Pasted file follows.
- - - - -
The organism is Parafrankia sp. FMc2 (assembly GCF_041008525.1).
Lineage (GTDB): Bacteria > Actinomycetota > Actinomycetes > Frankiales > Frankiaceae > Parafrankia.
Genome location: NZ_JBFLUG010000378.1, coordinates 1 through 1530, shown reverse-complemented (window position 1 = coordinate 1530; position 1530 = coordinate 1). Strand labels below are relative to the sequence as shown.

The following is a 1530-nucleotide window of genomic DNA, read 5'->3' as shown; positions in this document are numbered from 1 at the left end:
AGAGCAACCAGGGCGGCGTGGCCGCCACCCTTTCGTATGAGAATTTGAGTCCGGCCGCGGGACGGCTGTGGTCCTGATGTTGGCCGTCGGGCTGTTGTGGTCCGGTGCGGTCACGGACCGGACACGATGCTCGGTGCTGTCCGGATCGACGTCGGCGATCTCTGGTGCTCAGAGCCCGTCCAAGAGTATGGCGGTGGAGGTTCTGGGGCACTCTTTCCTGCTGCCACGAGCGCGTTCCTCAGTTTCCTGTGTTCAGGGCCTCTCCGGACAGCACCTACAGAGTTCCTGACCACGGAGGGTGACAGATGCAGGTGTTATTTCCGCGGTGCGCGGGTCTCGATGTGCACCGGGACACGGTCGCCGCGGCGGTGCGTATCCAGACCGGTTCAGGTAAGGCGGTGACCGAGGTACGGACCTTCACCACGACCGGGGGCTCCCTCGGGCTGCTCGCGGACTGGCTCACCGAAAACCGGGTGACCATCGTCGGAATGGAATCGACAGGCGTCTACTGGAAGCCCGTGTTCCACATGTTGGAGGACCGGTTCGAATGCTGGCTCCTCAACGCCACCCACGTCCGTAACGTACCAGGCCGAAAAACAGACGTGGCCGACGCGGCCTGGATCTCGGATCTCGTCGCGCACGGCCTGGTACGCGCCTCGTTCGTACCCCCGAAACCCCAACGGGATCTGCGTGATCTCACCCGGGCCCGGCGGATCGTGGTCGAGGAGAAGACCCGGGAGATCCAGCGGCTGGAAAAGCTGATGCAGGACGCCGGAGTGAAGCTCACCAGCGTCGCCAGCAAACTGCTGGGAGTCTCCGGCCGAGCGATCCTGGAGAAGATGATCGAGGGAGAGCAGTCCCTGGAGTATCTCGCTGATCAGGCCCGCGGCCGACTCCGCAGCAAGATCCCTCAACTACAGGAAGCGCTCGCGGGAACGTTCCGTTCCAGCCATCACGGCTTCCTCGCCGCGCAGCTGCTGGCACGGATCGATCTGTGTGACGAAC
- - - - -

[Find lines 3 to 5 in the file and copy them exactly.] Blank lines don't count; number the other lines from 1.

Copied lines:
Genome location: NZ_JBFLUG010000378.1, coordinates 1 through 1530, shown reverse-complemented (window position 1 = coordinate 1530; position 1530 = coordinate 1). Strand labels below are relative to the sequence as shown.

The following is a 1530-nucleotide window of genomic DNA, read 5'->3' as shown; positions in this document are numbered from 1 at the left end:
AGAGCAACCAGGGCGGCGTGGCCGCCACCCTTTCGTATGAGAATTTGAGTCCGGCCGCGGGACGGCTGTGGTCCTGATGTTGGCCGTCGGGCTGTTGTGGTCCGGTGCGGTCACGGACCGGACACGATGCTCGGTGCTGTCCGGATCGACGTCGGCGATCTCTGGTGCTCAGAGCCCGTCCAAGAGTATGGCGGTGGAGGTTCTGGGGCACTCTTTCCTGCTGCCACGAGCGCGTTCCTCAGTTTCCTGTGTTCAGGGCCTCTCCGGACAGCACCTACAGAGTTCCTGACCACGGAGGGTGACAGATGCAGGTGTTATTTCCGCGGTGCGCGGGTCTCGATGTGCACCGGGACACGGTCGCCGCGGCGGTGCGTATCCAGACCGGTTCAGGTAAGGCGGTGACCGAGGTACGGACCTTCACCACGACCGGGGGCTCCCTCGGGCTGCTCGCGGACTGGCTCACCGAAAACCGGGTGACCATCGTCGGAATGGAATCGACAGGCGTCTACTGGAAGCCCGTGTTCCACATGTTGGAGGACCGGTTCGAATGCTGGCTCCTCAACGCCACCCACGTCCGTAACGTACCAGGCCGAAAAACAGACGTGGCCGACGCGGCCTGGATCTCGGATCTCGTCGCGCACGGCCTGGTACGCGCCTCGTTCGTACCCCCGAAACCCCAACGGGATCTGCGTGATCTCACCCGGGCCCGGCGGATCGTGGTCGAGGAGAAGACCCGGGAGATCCAGCGGCTGGAAAAGCTGATGCAGGACGCCGGAGTGAAGCTCACCAGCGTCGCCAGCAAACTGCTGGGAGTCTCCGGCCGAGCGATCCTGGAGAAGATGATCGAGGGAGAGCAGTCCCTGGAGTATCTCGCTGATCAGGCCCGCGGCCGACTCCGCAGCAAGATCCCTCAACTACAGGAAGCGCTCGCGGGAACGTTCCGTTCCAGCCATCACGGCTTCCTCGCCGCGCAGCTGCTGGCACGGATCGATCTGTGTGACGAAC